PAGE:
The Little Prince - Antoine de Saint Exupéry
A tiny book, but sweet. Fairy-tale-ish. Sweet.

Castaway Kid - R.B. Mitchell
True story about a boy abandoned at an orphanage and his struggle to find God, forgiveness and love. I don't like to say I enjoyed it because he really did have a rough childhood, but it was wonderful to come to a happy ending.

Imagined London: A Tour of the World's Greatest Fictional City - Anna Quindlen
A fascinating look at the author's experience of literary London. She traveled to London several times and went looking for all the haunts of books, from Dickens to Shakespeare. Fun, fun, fun, really whetted my appetite for my upcoming trip in the fall.

Small Wonder: The Story of a Child Born Too Soon - Susan LaScala
The true story about a mother and her preemie baby, born in the eighties when the likelihood of such a premature baby surviving was slim. Beautifully written. I picked it up at the library when I realized it was published by the same publisher that did a book by a family friend. While it doesn't have the same faith-based outlook as that book, it was still well-written and heart-wrenching.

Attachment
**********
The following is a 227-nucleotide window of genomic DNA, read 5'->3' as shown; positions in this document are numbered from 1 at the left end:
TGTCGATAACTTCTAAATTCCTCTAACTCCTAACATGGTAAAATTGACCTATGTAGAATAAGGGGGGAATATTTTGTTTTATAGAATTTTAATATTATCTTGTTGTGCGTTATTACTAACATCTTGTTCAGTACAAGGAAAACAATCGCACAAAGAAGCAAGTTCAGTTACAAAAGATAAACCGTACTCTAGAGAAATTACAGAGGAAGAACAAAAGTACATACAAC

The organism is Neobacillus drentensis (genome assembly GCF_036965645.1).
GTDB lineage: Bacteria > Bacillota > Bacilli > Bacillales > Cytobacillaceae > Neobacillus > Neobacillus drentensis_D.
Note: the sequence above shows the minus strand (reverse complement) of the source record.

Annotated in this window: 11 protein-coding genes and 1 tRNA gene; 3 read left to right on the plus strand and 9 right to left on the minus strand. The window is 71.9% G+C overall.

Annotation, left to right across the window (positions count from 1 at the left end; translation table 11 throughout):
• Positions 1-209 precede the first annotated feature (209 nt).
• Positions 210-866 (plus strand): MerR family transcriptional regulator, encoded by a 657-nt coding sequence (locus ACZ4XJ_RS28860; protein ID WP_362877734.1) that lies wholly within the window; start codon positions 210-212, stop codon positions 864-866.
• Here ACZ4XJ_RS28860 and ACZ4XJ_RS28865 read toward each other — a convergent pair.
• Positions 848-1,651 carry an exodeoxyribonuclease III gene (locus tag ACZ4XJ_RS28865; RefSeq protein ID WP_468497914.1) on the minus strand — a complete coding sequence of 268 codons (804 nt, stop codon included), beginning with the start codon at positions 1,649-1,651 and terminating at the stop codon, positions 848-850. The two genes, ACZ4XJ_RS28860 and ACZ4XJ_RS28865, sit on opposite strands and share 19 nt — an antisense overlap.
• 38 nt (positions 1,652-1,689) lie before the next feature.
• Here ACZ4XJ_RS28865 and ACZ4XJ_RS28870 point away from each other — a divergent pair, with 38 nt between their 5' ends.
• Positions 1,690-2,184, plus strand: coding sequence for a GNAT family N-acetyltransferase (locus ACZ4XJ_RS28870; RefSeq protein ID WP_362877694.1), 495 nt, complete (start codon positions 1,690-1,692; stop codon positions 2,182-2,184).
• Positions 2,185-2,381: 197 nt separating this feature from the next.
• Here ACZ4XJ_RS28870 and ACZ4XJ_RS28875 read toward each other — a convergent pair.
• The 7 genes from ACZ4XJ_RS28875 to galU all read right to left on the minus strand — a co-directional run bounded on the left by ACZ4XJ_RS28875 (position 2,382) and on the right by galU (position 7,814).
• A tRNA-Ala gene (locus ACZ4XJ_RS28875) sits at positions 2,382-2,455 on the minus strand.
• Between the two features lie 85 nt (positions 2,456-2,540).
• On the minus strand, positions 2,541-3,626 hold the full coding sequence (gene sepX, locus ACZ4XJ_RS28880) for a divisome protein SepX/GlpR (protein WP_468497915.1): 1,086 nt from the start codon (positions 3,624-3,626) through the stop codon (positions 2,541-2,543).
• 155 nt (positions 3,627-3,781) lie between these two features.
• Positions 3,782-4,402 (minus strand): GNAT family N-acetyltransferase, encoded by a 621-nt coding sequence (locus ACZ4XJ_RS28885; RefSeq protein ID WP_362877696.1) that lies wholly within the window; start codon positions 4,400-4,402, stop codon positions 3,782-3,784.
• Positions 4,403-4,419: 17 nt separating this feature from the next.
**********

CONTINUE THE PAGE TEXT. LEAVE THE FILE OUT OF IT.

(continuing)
Betsy and Joe - Maud Heart Lovelace
Sweet story, about Betsy and, well, Joe. I will admit that I wanted to shake Betsy for not seeing what she was doing to Tony. Very cute.

My Enemy's Cradle - Sara Young
I enjoyed it, yet didn't. It's about a Jewish girl who is forced to poise as her pregnant Aryan cousin and go to live in Lebensborn, the facility for girls bearing babies for the fatherland. What did I not like? A few scenes I skipped over, along with the fact that the main character was not pregnant when she started planning to take her cousin's place.